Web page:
We talk all the time and hear in the news all the time about recent attacks that take place. Whether it is stolen credit card data or the latest strain of Ransomware that hits the market, most of the news that we hear has to do with bad actors stealing information from the outside. But what about the folks on the inside? I am not talking about Social Engineering where employees are "tested" to see what information they will provide or what links they will click on. These instances come down to a lack of training and in most cases, employees just "going with the flow" and not questioning anything. That is different. This post is addressing policies and procedures to protect your data from both accidental leakage as well as intentional exposure.
For those of us in the Information Security world, we hear terms thrown around all the time that are often interchanged, confused, and sometimes misused. One of those terms is Social Engineering. On the surface, this is a confusing term that doesn't appear to have anything to do with Information Security but in fact, it has everything to do with Information Security. In the last blog post that we wrote, we defined Social Engineering. In this post, we are going to talk about some of the different strategies that hackers use to gain access to your company's most sensitive data by exposing your number one asset: Your employees.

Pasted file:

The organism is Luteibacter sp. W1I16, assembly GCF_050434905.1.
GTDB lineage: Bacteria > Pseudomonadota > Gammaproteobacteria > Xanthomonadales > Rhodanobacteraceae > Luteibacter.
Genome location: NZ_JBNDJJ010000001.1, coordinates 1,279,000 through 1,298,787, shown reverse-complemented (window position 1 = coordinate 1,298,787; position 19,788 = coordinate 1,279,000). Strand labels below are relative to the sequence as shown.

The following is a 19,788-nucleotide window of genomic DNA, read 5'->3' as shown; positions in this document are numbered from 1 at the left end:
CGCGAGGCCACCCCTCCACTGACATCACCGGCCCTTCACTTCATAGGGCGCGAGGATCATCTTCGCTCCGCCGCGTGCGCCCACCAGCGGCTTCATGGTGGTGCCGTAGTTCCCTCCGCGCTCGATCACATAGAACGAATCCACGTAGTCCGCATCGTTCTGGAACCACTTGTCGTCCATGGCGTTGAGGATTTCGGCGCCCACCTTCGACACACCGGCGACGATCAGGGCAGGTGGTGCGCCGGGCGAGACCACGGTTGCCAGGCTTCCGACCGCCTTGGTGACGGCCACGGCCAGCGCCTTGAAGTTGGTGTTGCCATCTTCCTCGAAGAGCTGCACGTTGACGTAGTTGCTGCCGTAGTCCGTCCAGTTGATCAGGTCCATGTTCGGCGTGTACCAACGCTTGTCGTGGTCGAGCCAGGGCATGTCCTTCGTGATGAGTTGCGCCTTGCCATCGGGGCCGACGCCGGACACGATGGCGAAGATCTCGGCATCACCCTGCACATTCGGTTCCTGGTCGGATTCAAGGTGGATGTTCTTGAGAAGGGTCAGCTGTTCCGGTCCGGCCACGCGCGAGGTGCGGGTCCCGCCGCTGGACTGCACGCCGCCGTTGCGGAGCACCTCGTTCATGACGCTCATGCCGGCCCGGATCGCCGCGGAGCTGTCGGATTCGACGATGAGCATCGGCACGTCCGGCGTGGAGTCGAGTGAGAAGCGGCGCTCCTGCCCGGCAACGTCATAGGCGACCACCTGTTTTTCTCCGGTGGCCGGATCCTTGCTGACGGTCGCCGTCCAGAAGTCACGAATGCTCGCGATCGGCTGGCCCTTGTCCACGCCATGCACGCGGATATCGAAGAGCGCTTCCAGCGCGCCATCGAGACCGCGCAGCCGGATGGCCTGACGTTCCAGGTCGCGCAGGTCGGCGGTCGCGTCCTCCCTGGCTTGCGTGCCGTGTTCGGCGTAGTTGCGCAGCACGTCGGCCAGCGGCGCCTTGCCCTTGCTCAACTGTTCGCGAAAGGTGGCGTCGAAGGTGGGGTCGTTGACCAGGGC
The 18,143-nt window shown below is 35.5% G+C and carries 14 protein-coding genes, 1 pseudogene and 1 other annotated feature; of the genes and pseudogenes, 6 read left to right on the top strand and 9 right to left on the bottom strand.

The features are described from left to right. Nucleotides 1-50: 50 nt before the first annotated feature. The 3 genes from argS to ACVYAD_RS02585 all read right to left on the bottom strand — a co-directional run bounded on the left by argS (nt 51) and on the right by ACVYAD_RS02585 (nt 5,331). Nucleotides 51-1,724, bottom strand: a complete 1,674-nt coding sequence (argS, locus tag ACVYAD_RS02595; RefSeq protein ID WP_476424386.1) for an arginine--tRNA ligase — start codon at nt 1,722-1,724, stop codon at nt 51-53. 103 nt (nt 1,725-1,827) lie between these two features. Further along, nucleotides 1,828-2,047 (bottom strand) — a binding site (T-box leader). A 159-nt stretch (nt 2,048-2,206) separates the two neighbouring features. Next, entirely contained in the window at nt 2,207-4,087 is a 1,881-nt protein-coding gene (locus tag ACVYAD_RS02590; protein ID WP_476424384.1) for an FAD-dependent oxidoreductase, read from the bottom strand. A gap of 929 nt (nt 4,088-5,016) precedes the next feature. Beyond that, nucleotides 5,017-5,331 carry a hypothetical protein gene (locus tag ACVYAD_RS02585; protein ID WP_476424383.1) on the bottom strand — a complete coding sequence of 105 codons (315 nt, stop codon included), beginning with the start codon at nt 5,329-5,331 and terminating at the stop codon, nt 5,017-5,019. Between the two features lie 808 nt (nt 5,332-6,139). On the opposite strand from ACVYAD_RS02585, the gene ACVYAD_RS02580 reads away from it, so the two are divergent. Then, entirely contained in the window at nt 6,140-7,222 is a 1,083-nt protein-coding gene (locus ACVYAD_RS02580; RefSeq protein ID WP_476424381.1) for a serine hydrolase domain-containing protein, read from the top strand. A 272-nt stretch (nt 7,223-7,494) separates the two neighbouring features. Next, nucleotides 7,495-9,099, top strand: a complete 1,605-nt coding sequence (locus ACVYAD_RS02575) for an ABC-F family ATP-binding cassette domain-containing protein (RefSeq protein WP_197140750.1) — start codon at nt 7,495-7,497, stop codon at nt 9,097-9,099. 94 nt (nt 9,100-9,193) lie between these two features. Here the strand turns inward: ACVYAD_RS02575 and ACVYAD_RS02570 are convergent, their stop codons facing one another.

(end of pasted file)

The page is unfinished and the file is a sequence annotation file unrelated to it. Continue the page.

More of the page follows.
The last several years in IT Security have been full of surprises as well as the fulfillment of predictions that have been made. If you recall back to 2014, the famed credit card breaches that took place were predicted by most and ultimately held true to form. We had a rash of major breaches, including Target, The Home Depot, Michael’s, and many others that took place, resulting in the theft of hundreds of millions of credit and debit cards.